Although many employers rank improving employee wellness as a top priority, only 183 companies in the UK have signed up to the Department of Health’s Public Health Responsibility Deal. However, businesses are beginning to prioritize employee wellness, with 40% of companies now having a health and wellbeing strategy and a further 35% looking to implement one within the next few years.
Yet, with 74% of employers believing traditional working environments are preventing businesses from supporting a healthy lifestyle, what can companies do to help employees make good nutritional choices and improve workplace wellbeing?
Boost benefits through subsidies
There used to be a saying in business that there's no such thing as a free lunch, but this is fast becoming an outdated concept. Google is rumoured to ensure that workers are never more than 150 feet away from a free food outlet – a perk that would attract many to a company. It certainly beats having to spend hundreds a year on sandwiches. But what do businesses get in return?
There are some requirements that must be met but, in general, when an employer provides lunch, snacks and/or drinks to employees on the premises, these costs can be fully tax deductible.
If employees feel like their employer cares about their wellbeing by providing free or subsidized healthy food, this can also have a positive impact on morale, not to mention productivity. Instead of leaving work, becoming stressed waiting in line for ‘fast’ food and worrying about getting back to the office, having access to lunch internally is stress-free and allows employees to let off some steam during lunch breaks instead.
Nutritional employee perks are not just for larger businesses; small businesses can benefit too. A cost-effective option is serving staff free continental breakfasts a few times a week. Muesli, yoghurt and coffee are available inexpensively and can ensure employees are at their desks on time and in a positive mood to start the day.
Review your catering options
The average British adult consumes a third of their daily calories at work, so it is imperative to employees’ health that nutritious choices are available. In addition to this, over half of employees never leave the office at lunchtime, putting pressure on employers to ensure the in-house catering options are of a high standard.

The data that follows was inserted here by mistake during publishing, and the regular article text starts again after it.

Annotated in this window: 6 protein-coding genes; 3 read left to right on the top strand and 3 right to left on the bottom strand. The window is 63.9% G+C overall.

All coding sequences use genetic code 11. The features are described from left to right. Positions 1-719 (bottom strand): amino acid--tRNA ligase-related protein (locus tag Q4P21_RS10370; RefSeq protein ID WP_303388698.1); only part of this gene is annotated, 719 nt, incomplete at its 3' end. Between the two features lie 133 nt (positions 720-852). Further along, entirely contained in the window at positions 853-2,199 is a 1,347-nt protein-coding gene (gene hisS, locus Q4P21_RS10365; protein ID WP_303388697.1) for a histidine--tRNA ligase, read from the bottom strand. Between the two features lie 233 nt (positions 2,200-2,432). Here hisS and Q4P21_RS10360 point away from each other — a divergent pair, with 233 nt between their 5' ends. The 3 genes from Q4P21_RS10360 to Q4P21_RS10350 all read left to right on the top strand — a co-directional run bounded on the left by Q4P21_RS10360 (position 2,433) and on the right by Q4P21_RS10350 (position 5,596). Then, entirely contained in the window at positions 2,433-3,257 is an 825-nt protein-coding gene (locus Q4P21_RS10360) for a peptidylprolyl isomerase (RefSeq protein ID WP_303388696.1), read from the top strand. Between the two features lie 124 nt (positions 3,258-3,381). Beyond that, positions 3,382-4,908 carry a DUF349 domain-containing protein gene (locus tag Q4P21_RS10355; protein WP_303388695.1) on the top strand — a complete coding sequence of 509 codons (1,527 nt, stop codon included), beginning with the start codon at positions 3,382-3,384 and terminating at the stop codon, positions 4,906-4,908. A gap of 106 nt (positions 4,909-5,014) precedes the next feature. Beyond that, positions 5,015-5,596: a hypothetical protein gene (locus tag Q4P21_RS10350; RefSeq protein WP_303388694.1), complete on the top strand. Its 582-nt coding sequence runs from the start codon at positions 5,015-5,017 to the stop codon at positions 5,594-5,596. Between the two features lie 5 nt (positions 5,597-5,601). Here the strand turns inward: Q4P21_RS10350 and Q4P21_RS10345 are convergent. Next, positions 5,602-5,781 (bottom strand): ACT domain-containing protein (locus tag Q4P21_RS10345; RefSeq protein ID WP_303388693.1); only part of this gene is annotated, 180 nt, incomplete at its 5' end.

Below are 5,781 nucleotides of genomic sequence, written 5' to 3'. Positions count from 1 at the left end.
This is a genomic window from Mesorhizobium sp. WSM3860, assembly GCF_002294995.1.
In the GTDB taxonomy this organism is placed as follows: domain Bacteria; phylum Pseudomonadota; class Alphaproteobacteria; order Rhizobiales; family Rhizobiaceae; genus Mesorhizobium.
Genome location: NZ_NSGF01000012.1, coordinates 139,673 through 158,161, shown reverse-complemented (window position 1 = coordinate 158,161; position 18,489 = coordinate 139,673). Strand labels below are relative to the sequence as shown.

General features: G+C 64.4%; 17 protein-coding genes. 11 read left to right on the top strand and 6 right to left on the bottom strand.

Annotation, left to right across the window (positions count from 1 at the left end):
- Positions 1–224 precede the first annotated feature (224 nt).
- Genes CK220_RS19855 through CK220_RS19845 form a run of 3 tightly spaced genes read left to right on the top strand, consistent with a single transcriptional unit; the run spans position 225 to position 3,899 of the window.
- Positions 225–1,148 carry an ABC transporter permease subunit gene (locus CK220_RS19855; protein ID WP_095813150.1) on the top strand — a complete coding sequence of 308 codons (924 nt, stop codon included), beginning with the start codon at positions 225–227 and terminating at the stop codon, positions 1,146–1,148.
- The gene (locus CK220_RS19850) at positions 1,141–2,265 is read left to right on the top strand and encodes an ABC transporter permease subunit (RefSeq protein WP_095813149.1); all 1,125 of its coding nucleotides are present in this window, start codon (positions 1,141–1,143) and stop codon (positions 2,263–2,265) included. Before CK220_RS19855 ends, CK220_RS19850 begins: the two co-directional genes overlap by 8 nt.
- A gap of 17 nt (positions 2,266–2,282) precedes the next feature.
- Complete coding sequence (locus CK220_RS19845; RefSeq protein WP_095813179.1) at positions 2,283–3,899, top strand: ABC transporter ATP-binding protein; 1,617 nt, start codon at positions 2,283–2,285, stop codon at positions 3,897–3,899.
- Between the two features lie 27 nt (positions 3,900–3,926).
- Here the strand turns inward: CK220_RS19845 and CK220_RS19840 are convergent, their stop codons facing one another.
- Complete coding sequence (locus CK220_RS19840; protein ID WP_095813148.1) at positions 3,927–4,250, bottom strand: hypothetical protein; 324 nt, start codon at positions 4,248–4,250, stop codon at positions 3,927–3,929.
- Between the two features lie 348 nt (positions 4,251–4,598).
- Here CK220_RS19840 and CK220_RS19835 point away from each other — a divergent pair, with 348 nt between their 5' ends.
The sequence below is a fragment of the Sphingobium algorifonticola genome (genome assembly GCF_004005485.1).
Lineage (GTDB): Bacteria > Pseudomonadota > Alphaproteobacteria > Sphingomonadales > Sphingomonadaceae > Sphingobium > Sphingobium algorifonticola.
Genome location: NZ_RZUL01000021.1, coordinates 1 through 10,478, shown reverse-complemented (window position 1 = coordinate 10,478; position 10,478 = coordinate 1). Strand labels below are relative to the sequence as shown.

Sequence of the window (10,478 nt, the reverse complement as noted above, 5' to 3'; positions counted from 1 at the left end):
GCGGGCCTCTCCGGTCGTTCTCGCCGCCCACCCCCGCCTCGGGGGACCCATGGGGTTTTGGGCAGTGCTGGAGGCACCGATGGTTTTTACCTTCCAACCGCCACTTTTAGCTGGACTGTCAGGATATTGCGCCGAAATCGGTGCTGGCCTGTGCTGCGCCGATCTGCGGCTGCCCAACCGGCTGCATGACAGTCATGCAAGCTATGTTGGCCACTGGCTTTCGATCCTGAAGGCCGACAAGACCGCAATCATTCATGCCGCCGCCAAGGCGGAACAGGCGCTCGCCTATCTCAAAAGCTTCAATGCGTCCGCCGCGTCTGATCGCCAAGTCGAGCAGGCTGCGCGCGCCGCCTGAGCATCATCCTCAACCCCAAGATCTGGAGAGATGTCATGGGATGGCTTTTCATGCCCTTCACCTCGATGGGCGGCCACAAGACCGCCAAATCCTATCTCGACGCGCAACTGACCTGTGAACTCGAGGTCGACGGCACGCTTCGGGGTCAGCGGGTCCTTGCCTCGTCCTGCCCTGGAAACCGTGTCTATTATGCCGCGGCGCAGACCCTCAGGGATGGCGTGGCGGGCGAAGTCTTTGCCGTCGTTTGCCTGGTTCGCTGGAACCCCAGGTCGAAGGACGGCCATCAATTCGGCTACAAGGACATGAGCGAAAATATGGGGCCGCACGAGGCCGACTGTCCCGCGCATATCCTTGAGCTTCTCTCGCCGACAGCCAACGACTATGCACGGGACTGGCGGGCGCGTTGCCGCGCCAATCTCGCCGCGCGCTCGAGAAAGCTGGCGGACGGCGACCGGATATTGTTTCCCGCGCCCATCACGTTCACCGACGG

Providing free or subsidized in-house catering is all well and good, but employers must be careful about this. In extreme circumstances, it may stop employees leaving or starting work at a reasonable time each day. It's a perk people want, but it's not a good thing if employees end up working 24/7, which could lead to burnout or heightened stress.
One way to combat this is to ensure there are areas where employees can go to take a proper break away from workstations. This provides a space for employees to relax and form stronger connections with colleagues. It also encourages less formal interactions between other employees and management.When picking an in-house caterer, flexibility regarding menu options is key. An ideal caterer should be willing to handle special requests such as preparing vegetarian, vegan or kosher meals. Any catering professional should have different options that are constantly updated to keep up with current trends.
If employees feel like their employer cares about their wellbeing by providing free or subsidized healthy food, this can also have a positive impact on morale, not to mention productivity.
Living in a technical world
Technical innovations are modernizing the health and fitness industry, and businesses can now benefit from these innovations to promote healthy lifestyles to employees. Indeed, it is estimated that by 2021, more than 500 million wearable devices will be given out by businesses to boost employee wellbeing.